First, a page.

21. Nomura I, Gao B, Boguniewicz M, Darst MA, Travers JB, Leung DY. Distinct patterns of gene expression in the skin lesions of atopic dermatitis and psoriasis: a gene microarray analysis. J Allergy Clin Immunol (2003) 112:1195–202. doi:10.1016/j.jaci.2003.08.049
22. Ong PY, Ohtake T, Brandt C, Strickland I, Boguniewicz M, Ganz T, et al. Endogenous antimicrobial peptides and skin infections in atopic dermatitis. N Engl J Med (2002) 347:1151–60. doi:10.1056/NEJMoa021481
23. de Jongh GJ, Zeeuwen PL, Kucharekova M, Pfundt R, van der Valk PG, Blokx W, et al. High expression levels of keratinocyte antimicrobial proteins in psoriasis compared with atopic dermatitis. J Invest Dermatol (2005) 125:1163–73. doi:10.1111/j.0022-202X.2005.23935.x
24. Guttman-Yassky E, Lowes MA, Fuentes-Duculan J, Zaba LC, Cardinale I, Nograles KE, et al. Low expression of the IL-23/Th17 pathway in atopic dermatitis compared to psoriasis. J Immunol (2008) 181:7420–7. doi:10.4049/jimmunol.181.10.7420
25. Kamsteeg M, Jansen PA, van Vlijmen-Willems IM, van Erp PE, Rodijk-Olthuis D, van der Valk PG, et al. Molecular diagnostics of psoriasis, atopic dermatitis, allergic contact dermatitis and irritant contact dermatitis. Br J Dermatol (2010) 162:568–78. doi:10.1111/j.1365-2133.2009.09547.x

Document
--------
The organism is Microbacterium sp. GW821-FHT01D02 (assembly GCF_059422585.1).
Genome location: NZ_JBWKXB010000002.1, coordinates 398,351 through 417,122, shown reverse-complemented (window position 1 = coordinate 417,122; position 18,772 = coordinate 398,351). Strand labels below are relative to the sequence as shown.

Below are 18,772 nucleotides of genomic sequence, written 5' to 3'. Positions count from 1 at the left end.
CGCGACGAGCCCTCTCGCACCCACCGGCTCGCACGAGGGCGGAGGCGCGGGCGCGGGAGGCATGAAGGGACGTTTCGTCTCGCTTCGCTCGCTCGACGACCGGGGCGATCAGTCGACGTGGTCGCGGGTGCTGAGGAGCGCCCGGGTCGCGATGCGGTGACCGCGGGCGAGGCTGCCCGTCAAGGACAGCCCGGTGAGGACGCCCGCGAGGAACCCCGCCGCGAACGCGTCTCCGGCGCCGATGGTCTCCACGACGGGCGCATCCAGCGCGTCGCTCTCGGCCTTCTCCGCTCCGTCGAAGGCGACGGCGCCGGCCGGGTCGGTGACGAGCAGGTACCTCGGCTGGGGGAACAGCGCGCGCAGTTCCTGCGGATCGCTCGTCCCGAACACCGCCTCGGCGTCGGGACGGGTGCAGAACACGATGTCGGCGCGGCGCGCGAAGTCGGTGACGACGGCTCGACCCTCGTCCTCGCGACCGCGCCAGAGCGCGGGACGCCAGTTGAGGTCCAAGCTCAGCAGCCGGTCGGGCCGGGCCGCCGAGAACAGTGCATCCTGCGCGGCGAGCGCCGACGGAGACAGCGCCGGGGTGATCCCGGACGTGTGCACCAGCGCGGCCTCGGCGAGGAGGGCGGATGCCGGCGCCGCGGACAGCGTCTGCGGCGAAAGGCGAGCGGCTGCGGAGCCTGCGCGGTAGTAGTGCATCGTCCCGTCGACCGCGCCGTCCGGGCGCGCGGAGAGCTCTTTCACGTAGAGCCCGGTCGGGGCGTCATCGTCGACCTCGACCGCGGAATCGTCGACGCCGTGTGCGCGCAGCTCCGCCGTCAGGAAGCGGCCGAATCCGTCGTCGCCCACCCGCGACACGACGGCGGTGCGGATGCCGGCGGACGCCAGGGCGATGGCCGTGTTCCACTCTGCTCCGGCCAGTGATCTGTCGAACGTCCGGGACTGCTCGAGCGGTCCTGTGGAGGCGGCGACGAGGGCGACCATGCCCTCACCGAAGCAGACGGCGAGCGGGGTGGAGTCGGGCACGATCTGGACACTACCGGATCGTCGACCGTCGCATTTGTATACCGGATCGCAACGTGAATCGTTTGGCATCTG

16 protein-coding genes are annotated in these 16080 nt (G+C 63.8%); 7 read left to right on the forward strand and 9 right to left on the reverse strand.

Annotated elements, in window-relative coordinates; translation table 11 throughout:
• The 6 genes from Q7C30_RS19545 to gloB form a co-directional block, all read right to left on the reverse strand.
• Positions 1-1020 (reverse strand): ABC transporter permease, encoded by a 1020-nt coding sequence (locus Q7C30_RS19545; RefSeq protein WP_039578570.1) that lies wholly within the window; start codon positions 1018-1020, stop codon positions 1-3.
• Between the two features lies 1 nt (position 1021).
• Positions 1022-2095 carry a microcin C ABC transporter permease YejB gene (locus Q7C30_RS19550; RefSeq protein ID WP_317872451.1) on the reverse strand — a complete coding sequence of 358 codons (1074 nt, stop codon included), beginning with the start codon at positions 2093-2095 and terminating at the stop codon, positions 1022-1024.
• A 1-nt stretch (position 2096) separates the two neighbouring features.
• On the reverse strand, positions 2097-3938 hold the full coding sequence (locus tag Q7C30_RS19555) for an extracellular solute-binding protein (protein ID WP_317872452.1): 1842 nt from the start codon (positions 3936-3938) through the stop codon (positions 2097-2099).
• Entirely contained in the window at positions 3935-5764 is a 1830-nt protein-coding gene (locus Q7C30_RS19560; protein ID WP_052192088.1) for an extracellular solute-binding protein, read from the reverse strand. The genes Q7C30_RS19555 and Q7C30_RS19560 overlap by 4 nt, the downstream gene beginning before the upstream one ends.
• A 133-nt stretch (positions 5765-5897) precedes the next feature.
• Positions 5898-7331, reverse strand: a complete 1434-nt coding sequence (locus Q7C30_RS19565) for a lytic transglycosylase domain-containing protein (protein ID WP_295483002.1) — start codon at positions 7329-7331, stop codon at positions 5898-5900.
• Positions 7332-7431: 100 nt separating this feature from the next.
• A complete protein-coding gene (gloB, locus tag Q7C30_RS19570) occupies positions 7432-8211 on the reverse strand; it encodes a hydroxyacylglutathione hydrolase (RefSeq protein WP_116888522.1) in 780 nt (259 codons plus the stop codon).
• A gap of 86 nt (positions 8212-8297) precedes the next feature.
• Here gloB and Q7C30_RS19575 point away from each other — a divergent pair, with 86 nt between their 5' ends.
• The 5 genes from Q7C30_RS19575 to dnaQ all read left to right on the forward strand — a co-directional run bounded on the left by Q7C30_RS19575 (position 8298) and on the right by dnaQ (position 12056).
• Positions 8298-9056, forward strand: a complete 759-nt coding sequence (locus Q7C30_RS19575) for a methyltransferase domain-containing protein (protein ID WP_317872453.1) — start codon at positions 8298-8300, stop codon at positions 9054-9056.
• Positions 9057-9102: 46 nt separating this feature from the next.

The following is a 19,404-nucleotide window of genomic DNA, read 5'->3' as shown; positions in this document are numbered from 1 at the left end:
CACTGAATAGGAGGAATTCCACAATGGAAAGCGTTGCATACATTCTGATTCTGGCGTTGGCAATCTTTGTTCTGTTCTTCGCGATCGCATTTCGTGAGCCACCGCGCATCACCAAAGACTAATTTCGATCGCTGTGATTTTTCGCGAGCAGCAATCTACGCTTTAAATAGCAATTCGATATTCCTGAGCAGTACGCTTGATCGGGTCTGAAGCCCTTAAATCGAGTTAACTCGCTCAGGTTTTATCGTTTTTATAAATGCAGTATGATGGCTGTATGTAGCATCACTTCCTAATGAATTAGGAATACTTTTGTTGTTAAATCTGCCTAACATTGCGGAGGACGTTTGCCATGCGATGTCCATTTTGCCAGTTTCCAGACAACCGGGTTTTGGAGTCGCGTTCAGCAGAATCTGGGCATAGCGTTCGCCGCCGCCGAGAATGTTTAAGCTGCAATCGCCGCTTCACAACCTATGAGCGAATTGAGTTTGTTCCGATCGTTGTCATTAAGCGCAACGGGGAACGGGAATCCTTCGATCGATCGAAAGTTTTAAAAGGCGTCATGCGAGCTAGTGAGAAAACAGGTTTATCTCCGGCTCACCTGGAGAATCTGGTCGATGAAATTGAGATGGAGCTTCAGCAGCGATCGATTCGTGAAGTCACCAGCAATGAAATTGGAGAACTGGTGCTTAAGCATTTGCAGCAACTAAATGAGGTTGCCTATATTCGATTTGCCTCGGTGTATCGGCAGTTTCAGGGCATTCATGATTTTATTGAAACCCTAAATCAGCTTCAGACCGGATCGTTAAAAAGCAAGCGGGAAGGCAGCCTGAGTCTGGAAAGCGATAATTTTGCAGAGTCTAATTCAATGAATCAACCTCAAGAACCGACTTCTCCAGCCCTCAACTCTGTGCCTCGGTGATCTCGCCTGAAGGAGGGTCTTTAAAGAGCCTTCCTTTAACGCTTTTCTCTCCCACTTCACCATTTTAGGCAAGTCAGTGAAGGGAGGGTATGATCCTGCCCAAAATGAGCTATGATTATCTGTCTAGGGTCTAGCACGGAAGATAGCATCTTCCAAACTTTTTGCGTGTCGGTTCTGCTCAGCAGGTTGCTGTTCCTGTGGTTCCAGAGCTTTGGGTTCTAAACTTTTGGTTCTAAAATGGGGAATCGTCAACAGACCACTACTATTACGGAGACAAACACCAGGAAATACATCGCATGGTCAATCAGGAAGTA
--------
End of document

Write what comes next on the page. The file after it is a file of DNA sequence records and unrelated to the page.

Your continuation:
26. Suarez-Farinas M, Tintle SJ, Shemer A, Chiricozzi A, Nograles K, Cardinale I, et al. Nonlesional atopic dermatitis skin is characterized by broad terminal differentiation defects and variable immune abnormalities. J Allergy Clin Immunol (2011) 127:e1–4. doi:10.1016/j.jaci.2010.12.1124
27. Wittersheim M, Cordes J, Meyer-Hoffert U, Harder J, Hedderich J, Glaser R. Differential expression and in vivo secretion of the antimicrobial peptides psoriasin (S100A7), RNase 7, human beta-defensin-2 and -3 in healthy human skin. Exp Dermatol (2013) 22:364–6. doi:10.1111/exd.12133
29. Nedoszytko B, Sokolowska-Wojdylo M, Ruckemann-Dziurdzinska K, Roszkiewicz J, Nowicki RJ. Chemokines and cytokines network in the pathogenesis of the inflammatory skin diseases: atopic dermatitis, psoriasis and skin mastocytosis. Postepy Dermatol Alergol (2014) 31:84–91. doi:10.5114/pdia.2014.40920